There are many more studies to support this - research from Marketing Week and The Marketing Practice has shown that B2B brands that were identified as outperforming their competition over the last two years were twice as likely to allocate 60% or more of their budget to achieving long-term marketing goals. So can you afford to take a leap of faith?


How long does brand building take?

This is an interesting subject and many marketing experts will have different points of view. Of course, this will depend on how well established you are, your budget, the market you operate in, and your commitment to marketing. A recent survey from LinkedIn shows that 96% of B2B marketers typically don’t measure impact beyond six months, which is when brand effects begin to pay off. This is certainly the earliest timeframe I would recommend to clients, if not 12 months.


What is more important?

Always remember that brand awareness and lead generation is a two-stage process. You simply can't fast-track to generating leads if your target audience isn't aware of you and you lack credibility. And we know this takes months or even years to achieve.


My advice to businesses is always to create a trustworthy reputation by running brand awareness campaigns and continuous brand-building activity. This will include daily social media posting and weekly blogging to name a few and even better thought leadership for those that operate in business-to-business. Momentum and consistency are needed. There is no denying that this is hard work and requires commitment and resources to sustain. Having a focused marketing plan helps businesses to achieve this and prioritise the right activity that is then rolled out in the right order.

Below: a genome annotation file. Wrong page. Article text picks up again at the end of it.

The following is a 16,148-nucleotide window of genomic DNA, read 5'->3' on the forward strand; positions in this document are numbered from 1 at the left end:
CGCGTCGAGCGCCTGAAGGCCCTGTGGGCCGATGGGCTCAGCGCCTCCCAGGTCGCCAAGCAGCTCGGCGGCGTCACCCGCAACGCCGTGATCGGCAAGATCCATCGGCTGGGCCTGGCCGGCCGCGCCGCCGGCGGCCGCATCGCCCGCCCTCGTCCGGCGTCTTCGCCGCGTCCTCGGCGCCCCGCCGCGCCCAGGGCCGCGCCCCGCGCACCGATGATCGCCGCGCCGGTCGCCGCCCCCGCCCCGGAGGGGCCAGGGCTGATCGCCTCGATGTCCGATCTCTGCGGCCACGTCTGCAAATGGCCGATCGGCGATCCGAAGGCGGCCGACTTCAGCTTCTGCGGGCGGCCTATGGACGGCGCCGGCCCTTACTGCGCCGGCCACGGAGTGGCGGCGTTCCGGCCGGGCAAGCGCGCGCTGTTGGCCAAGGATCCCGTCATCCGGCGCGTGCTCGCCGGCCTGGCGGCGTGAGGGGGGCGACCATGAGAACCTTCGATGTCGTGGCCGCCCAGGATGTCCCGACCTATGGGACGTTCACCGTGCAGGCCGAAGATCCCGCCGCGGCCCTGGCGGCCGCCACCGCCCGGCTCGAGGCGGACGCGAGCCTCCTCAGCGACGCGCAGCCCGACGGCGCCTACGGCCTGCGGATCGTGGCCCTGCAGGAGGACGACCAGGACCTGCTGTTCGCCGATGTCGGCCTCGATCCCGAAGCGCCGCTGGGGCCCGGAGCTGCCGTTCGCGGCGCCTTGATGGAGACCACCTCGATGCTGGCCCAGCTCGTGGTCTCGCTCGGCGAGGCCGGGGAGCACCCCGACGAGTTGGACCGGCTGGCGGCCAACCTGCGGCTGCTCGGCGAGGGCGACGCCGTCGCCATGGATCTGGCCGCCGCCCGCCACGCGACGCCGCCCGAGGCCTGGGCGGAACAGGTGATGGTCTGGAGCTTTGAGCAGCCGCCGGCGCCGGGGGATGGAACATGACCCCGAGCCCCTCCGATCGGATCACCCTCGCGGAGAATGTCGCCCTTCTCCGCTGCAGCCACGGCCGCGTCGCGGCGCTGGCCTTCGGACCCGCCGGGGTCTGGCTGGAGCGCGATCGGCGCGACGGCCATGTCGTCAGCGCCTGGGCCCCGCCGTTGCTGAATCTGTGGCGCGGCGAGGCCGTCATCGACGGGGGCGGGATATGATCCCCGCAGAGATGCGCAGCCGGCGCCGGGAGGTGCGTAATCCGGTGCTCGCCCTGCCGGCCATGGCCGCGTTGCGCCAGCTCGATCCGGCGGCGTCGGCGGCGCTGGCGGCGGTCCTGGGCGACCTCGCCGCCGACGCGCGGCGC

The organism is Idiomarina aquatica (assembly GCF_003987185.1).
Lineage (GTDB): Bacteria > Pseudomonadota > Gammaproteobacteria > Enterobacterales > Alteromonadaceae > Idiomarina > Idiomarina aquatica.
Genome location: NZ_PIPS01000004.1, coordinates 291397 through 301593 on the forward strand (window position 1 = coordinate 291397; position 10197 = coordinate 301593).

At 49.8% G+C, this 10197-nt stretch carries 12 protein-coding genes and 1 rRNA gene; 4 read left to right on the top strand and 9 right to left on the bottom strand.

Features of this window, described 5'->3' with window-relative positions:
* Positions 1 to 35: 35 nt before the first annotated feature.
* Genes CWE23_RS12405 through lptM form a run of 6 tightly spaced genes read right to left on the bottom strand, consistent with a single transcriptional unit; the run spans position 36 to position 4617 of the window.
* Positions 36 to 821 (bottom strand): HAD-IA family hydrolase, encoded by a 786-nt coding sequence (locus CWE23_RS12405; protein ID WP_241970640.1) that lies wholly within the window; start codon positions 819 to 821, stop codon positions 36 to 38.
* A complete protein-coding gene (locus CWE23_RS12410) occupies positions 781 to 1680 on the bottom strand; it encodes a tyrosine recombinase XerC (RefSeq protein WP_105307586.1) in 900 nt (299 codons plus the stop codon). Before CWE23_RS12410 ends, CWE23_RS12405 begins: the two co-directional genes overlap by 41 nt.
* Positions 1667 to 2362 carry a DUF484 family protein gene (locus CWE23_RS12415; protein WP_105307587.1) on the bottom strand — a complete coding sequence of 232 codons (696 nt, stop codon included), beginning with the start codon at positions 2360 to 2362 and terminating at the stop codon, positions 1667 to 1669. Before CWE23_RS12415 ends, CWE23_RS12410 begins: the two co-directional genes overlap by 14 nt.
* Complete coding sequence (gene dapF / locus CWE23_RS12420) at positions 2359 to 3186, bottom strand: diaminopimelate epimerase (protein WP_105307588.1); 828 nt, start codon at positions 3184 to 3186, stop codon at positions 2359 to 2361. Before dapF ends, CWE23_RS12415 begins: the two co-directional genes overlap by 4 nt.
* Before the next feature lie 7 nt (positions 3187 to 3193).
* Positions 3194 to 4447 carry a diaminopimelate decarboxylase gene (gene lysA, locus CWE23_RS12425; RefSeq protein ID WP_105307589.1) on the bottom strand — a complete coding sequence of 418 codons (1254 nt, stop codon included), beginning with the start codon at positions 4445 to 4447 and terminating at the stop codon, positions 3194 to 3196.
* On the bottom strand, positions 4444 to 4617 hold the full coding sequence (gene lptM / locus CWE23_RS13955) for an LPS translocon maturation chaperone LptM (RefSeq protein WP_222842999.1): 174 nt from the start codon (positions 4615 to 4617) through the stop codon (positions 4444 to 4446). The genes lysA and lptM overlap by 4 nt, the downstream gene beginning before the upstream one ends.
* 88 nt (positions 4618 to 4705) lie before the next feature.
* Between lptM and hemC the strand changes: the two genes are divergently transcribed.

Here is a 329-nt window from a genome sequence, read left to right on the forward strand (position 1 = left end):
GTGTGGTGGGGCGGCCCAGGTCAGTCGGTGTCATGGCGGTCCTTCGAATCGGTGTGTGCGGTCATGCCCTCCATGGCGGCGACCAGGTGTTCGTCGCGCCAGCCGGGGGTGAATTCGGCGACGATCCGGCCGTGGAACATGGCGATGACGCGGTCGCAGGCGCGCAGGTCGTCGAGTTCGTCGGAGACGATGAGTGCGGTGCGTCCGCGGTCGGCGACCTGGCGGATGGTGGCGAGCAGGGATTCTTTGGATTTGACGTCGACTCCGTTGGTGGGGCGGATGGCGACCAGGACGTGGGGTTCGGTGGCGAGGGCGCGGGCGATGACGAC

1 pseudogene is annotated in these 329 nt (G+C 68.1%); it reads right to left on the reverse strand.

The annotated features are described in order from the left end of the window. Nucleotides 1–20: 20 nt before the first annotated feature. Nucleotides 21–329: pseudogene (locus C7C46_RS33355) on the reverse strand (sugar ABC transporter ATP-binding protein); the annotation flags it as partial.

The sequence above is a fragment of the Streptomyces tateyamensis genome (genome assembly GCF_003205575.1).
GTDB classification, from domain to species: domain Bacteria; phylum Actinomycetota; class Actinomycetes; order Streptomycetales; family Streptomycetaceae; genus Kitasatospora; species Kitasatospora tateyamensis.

But once you’ve achieved this, you can move into running lead generation campaigns that deliver effective results and the time involved in the purchasing process should reduce, as prospects are aware of you and trust your business.


What do you think and what is your experience of this? I would love to hear your thoughts. Feel free to comment below.


If you found this useful, then you may like to read 10 tips to create a thought leadership programme and 5 ways to support the growth of your business post-pandemic.